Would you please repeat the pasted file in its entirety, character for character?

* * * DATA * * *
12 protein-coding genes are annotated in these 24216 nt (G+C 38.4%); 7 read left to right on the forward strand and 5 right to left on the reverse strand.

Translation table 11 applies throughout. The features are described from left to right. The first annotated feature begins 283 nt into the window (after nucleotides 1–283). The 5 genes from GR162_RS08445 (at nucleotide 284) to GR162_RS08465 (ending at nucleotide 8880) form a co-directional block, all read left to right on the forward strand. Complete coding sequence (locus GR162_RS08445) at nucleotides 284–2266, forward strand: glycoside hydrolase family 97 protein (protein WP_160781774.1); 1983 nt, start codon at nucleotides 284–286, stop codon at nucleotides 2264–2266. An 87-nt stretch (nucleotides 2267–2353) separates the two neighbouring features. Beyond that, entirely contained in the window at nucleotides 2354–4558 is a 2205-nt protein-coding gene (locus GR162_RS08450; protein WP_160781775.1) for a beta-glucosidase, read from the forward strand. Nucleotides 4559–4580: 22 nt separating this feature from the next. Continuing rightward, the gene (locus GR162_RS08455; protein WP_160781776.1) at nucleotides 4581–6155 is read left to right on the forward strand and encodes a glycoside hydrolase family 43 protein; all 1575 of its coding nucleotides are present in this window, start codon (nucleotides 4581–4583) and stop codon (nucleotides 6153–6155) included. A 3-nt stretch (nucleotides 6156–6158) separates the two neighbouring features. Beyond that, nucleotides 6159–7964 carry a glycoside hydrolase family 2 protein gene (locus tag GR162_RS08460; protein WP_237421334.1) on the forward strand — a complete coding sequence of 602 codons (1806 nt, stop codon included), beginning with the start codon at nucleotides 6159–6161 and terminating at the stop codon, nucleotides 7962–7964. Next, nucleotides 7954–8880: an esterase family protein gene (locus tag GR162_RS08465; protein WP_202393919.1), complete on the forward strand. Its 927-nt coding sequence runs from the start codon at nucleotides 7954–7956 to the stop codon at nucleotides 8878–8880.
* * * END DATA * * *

12 protein-coding genes are annotated in these 24216 nt (G+C 38.4%); 7 read left to right on the forward strand and 5 right to left on the reverse strand.

Translation table 11 applies throughout. The features are described from left to right. The first annotated feature begins 283 nt into the window (after nucleotides 1–283). The 5 genes from GR162_RS08445 (at nucleotide 284) to GR162_RS08465 (ending at nucleotide 8880) form a co-directional block, all read left to right on the forward strand. Complete coding sequence (locus GR162_RS08445) at nucleotides 284–2266, forward strand: glycoside hydrolase family 97 protein (protein WP_160781774.1); 1983 nt, start codon at nucleotides 284–286, stop codon at nucleotides 2264–2266. An 87-nt stretch (nucleotides 2267–2353) separates the two neighbouring features. Beyond that, entirely contained in the window at nucleotides 2354–4558 is a 2205-nt protein-coding gene (locus GR162_RS08450; protein WP_160781775.1) for a beta-glucosidase, read from the forward strand. Nucleotides 4559–4580: 22 nt separating this feature from the next. Continuing rightward, the gene (locus GR162_RS08455; protein WP_160781776.1) at nucleotides 4581–6155 is read left to right on the forward strand and encodes a glycoside hydrolase family 43 protein; all 1575 of its coding nucleotides are present in this window, start codon (nucleotides 4581–4583) and stop codon (nucleotides 6153–6155) included. A 3-nt stretch (nucleotides 6156–6158) separates the two neighbouring features. Beyond that, nucleotides 6159–7964 carry a glycoside hydrolase family 2 protein gene (locus tag GR162_RS08460; protein WP_237421334.1) on the forward strand — a complete coding sequence of 602 codons (1806 nt, stop codon included), beginning with the start codon at nucleotides 6159–6161 and terminating at the stop codon, nucleotides 7962–7964. Next, nucleotides 7954–8880: an esterase family protein gene (locus tag GR162_RS08465; protein WP_202393919.1), complete on the forward strand. Its 927-nt coding sequence runs from the start codon at nucleotides 7954–7956 to the stop codon at nucleotides 8878–8880.